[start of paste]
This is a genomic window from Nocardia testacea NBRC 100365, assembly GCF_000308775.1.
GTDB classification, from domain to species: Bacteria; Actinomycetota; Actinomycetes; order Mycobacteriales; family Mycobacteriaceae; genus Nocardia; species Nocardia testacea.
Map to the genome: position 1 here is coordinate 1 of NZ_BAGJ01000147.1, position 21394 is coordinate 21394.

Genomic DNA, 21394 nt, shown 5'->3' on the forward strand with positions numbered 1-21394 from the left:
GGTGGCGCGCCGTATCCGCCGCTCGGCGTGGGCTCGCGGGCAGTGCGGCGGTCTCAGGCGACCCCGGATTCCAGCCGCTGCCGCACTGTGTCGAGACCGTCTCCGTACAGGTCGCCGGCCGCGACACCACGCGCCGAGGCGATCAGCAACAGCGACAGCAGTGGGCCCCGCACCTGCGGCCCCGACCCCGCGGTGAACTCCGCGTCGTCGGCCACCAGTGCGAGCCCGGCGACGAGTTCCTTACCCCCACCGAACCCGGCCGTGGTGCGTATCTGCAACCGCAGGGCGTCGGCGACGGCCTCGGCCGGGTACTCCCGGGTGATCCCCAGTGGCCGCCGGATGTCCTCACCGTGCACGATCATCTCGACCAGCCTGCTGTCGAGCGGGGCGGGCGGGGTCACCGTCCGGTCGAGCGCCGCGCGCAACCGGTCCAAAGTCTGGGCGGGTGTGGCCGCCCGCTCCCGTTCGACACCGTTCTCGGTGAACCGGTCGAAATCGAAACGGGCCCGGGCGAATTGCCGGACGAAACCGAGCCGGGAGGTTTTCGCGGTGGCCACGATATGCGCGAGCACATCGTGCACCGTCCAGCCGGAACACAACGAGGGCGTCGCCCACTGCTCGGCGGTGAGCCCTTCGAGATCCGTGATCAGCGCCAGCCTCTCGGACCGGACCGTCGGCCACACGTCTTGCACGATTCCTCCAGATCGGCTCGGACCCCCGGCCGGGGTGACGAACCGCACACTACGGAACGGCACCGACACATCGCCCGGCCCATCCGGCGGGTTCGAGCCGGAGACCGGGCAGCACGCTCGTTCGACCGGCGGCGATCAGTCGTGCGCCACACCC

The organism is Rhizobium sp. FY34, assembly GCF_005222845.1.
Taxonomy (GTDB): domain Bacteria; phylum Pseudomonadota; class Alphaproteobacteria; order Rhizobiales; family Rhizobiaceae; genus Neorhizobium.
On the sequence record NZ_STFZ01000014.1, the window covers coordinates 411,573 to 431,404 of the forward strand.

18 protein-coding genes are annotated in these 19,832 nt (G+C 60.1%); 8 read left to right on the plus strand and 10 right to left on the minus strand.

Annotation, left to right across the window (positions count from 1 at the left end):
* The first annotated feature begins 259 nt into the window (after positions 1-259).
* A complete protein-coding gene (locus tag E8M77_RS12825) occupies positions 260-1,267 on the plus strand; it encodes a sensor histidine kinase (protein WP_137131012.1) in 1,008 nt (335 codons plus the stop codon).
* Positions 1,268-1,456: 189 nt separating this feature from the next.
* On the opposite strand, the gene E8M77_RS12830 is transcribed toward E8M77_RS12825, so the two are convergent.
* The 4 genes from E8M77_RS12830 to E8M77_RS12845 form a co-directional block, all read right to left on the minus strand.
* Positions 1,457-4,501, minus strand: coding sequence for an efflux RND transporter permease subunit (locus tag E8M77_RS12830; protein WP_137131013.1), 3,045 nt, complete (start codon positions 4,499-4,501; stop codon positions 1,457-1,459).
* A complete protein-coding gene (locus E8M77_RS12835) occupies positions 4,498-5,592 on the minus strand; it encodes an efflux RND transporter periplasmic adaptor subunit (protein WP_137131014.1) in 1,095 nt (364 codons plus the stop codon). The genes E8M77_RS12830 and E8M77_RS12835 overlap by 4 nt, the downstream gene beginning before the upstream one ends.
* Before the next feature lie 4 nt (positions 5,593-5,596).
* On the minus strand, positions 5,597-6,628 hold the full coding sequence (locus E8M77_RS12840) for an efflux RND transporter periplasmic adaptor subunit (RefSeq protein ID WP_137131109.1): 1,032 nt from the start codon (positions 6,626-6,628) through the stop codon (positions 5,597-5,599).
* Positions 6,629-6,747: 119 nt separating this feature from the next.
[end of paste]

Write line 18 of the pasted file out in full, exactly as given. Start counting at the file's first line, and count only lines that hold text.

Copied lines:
* Before the next feature lie 4 nt (positions 5,593-5,596).